Jan. 25, 2019
The Diocese of Toronto, the most prominent and populous of Canadian Anglican dioceses, issued a congratulatory news release on Dec. 28 announcing that a bishop of that diocese had been married in a same-sex ceremony at St. James’ Cathedral, with Bishop Susan Bell of the Diocese of Niagara officiating and Archbishop Colin Johnson and Bishop Andrew Asbil in attendance.
We realize that some may see this as a personal matter, but given the public nature of the event and those involved, we do feel we need to address these actions since our Church is presently engaged in a process of discernment regarding same-gender marriages. These are our brothers and sisters in Christ, and in raising questions about recent events, our aim is neither to accuse nor to question motives but to point out real and significant difficulties in the process of discernment in which our Church is engaged.
This event takes place in the context of a diocese whose bishop, then Archbishop Colin Johnson, following General Synod 2016, declared, along with several other diocesan bishops, that they would proceed with allowing same-sex marriages in spite of the fact that the Resolution regarding Canon XXI had not yet gone through second reading and a final vote on the matter. The pre-emptive nature of this action has raised questions for many about the integrity and meaningfulness of this legislative process, especially as no ecclesial censure was invoked.
Nevertheless, since 2016 many dioceses, parishes, and individuals across the Canadian Church have heeded the call to engage in deep and meaningful study and interaction with those with whom they disagree, hoping to both open themselves to the wisdom of Scripture and to hear fully those with whom they might never agree. Indeed, Primate Hiltz has called us to “good disagreement” in this matter and we understand that as a call to patience and respect during this process. In the best of cases, including, we understand, in the Diocese of Toronto, this listening and learning was done in a spirit of civility, charity, patience and grace–the purpose being discernment by the whole people of God.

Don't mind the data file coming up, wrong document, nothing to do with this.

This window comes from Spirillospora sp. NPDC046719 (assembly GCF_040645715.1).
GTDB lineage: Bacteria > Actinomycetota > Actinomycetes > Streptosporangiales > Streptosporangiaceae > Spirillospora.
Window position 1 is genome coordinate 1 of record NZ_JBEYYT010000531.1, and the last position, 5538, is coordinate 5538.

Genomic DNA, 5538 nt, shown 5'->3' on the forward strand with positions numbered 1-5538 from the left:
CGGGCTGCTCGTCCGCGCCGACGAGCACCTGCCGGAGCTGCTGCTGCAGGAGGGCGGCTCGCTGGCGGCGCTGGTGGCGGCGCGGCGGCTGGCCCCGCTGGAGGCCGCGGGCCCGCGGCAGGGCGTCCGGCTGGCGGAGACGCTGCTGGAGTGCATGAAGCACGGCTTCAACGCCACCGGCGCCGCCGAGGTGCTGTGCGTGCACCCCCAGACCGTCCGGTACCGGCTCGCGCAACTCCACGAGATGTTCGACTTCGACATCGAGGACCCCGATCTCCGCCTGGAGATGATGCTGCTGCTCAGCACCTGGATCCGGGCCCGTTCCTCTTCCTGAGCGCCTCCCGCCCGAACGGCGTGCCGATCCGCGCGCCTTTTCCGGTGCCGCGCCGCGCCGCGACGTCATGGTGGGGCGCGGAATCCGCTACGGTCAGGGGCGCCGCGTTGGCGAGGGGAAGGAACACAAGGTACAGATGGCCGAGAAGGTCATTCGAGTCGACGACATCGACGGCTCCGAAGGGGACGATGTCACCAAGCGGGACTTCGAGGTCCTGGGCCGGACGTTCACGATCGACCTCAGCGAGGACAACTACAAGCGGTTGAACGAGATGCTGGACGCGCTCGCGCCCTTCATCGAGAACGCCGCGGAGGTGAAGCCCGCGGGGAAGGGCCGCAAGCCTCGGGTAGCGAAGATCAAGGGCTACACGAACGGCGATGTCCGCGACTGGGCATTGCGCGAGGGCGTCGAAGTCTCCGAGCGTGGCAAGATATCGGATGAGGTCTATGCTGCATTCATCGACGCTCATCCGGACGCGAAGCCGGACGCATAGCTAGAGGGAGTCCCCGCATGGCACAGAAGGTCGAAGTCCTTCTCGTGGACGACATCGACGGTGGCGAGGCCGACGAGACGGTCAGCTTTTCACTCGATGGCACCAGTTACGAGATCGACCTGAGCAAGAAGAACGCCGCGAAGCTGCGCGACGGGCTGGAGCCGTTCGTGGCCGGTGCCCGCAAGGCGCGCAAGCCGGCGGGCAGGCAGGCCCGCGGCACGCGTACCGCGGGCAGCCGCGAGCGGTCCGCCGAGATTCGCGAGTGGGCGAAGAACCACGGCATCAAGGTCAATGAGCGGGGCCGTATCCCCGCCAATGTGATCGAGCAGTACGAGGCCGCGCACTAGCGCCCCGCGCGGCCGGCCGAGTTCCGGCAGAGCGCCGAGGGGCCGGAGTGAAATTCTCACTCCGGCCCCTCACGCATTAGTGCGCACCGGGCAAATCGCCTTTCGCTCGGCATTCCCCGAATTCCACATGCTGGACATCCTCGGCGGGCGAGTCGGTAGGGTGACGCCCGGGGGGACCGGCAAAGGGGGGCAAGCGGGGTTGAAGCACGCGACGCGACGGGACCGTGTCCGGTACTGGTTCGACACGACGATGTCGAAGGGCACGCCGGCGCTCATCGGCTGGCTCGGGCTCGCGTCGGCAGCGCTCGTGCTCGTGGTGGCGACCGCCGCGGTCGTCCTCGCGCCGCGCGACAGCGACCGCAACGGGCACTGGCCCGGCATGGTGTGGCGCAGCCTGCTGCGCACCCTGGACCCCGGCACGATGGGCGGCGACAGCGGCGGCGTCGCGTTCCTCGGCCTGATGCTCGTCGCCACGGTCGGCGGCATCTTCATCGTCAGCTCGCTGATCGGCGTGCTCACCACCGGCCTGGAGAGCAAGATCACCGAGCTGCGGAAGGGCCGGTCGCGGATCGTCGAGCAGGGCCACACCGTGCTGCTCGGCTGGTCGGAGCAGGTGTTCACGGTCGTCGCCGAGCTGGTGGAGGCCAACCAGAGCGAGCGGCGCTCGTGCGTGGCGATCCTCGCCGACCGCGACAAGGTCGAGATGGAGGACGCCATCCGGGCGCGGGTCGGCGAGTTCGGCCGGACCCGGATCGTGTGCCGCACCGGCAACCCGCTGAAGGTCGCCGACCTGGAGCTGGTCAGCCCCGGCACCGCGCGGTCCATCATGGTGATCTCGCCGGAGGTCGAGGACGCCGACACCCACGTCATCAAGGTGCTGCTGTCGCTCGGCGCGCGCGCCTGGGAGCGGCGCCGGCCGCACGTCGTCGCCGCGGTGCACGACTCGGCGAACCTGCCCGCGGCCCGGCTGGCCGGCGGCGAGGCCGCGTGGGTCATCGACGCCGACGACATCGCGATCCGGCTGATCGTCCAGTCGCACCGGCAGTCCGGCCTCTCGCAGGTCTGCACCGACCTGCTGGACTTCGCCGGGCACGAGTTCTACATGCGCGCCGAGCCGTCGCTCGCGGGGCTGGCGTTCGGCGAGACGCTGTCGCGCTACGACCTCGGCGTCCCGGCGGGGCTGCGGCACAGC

This latest action taken in the Diocese of Toronto runs contrary to that spirit of restraint and of ongoing discernment. How are we to take seriously the urgings of our leaders to listen, to study, to pray and patiently to discern the leading of the Holy Spirit when, at least for some of the leadership in the Dioceses of Toronto and Niagara, the conversation seems to be over? In light of the pre-emptive actions of 2016, now underscored by this latest event, this process seems increasingly hollow.
With these concerns in mind but, more importantly, considering the clear voice of Scripture, and of our Anglican tradition, we continue to urge our Church not to change the Marriage Canon—a change that would set our official doctrine against our common revelation of Scripture, and thus compromise our place in the Anglican Communion and many of our ecumenical relationships. In addition, we do not wish to see compromised our Church’s ministry in communities that hold to the traditional teaching on Christian marriage. Let ours be a Church in which all are welcomed, regardless of sexual orientation or background, and in which we all are nurtured to grow in holiness and fidelity to Christ. We want to bring glory to Christ and to encourage his Church to greater faithfulness, harmony and love.